We can be sure about death and taxes but when it comes to success in business, there is a lot of uncertainty. While there are many books and articles on the topic of business success, the best advice comes from those who tried, failed, got back up, learned from their actions and are still around to tell their story.

Inspired by Dan the Man at nextThursday these are his curated list of fundamental principles for business success:

If you can’t beat them, join them. We like to compare our business with that of our fiercest competitor. We can continue to work hard to beat them or we can: study their methods, mimic them and beat them at their own game. Alternatively, we can join forces and partner with them to become a mega force in the market.

If you get stuck, ask “what else could this be?”  As Albert Einstein famously quoted, Doing the same things over and over will not lead to a different result.  Feeling stuck can lead to the blame game, worry and business inertia! Learn to let things go and not dwell on the past. Learn a new mantra: always move forward

It’s not a comparison test, or a race to the finish. Your business is your vision, your passion, your livelihood, so run your own race and do it well. While it can be helpful to get a second opinion and advice from time to time, remember advice is just that – you can take it or leave it.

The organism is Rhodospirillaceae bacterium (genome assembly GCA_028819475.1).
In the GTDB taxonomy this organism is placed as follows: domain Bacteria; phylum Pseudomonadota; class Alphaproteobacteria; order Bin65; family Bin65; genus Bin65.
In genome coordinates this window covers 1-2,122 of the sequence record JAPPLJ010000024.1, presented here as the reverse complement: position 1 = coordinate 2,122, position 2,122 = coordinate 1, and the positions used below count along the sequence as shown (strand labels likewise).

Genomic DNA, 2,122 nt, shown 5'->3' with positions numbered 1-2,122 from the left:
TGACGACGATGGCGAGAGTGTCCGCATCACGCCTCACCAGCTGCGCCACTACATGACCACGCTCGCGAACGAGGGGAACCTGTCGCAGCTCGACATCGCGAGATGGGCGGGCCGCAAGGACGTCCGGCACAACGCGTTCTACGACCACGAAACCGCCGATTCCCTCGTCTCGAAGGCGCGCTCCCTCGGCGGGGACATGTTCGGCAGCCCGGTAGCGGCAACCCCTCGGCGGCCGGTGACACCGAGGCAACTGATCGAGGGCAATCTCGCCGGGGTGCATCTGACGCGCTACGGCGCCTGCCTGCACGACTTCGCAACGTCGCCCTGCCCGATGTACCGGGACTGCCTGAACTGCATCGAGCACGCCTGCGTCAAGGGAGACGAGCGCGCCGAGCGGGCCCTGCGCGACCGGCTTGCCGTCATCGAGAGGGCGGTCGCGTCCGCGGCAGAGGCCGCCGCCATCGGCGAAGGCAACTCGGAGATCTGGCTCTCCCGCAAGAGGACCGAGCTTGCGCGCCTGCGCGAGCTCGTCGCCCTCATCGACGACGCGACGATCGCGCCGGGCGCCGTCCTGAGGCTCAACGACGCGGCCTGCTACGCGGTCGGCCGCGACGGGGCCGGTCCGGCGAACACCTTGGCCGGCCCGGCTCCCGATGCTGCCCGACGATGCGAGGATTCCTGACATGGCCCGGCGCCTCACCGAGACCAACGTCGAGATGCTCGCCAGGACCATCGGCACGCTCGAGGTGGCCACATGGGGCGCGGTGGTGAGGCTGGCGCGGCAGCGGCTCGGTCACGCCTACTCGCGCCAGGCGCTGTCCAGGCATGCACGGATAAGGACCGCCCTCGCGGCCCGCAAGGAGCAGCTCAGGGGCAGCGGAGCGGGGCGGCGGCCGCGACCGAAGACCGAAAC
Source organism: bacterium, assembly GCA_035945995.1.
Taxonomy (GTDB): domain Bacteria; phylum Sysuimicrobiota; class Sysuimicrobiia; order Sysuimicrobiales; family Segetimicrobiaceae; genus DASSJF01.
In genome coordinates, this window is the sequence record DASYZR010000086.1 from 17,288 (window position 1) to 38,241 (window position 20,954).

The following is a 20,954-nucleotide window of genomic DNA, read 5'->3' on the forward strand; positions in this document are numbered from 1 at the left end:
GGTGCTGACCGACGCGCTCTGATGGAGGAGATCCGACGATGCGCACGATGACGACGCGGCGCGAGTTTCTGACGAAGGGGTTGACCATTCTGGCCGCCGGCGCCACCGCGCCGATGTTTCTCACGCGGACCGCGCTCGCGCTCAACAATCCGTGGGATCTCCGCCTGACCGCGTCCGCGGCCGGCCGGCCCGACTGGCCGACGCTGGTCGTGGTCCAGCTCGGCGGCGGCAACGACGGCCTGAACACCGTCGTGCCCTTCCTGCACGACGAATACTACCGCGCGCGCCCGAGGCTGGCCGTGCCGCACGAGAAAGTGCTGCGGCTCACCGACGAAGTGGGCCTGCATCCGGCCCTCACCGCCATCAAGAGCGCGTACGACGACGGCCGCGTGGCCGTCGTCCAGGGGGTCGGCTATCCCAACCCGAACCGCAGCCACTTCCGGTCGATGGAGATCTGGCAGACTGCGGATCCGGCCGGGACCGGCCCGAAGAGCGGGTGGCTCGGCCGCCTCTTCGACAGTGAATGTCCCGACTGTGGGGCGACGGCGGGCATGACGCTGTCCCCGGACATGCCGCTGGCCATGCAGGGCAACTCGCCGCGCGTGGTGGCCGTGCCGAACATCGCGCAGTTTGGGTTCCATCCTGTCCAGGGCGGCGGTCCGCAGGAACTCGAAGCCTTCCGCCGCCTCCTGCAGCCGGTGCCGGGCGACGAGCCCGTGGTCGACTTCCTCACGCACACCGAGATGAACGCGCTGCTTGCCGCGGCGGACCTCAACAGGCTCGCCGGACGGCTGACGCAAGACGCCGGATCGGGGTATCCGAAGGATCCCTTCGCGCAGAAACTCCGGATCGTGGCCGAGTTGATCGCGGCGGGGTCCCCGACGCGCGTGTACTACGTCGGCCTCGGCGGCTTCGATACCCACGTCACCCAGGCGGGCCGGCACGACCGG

Different is better than better.  Anyone can say that their product or service is better. Knowing your point of difference is to know your “why?”.  Do this by creating an 30 second elevator pitch that is unique to you and your business

Don’t die wondering. Trying something new can be so liberating. Never be afraid to break out of your comfort zone. Having a bit of a risk appetite can be healthy for a business seeking to be more innovative.

80% live – progress over perfection – If we waited for the perfect solution or the perfect job we would not get too far in business or life. Problem solve according to the Pareto principle: 80% of business success is achieved from 20% of clients or services.  This is where you focus business efforts

Hire slow, fire fast. Hire and fire, by design. While it can be tempting to quickly replace a vacated position your business will not fall in a heap if the position is not immediately filled. Use vacancies as opportunities to reflect: why the individual left; should we have hired them in the first place; is a like-for-like replacement needed; what can be done differently. On the flip side, do not procrastinate when it comes time to let someone go. People who do not fit the culture or are not the right skill fit will impact team morale and productivity more than anything else.

Your gut is wiser than your head, or heart… but listen to them all before your EGO. While our ego is worn like a suit of armour to maintain our competitive edge and protect our identity and self-esteem, it can cloud judgement. Keep the ego in check and listen to your inner voice of reason and intuition.

Put your oxygen mask on first.  You are not much use to your business and your teams if you aren’t mentally fit and able to lead through periods of change and uncertainty. Be kind to yourself because life is not a dress rehearsal.

(inspired by Dan Adler @nextThursday)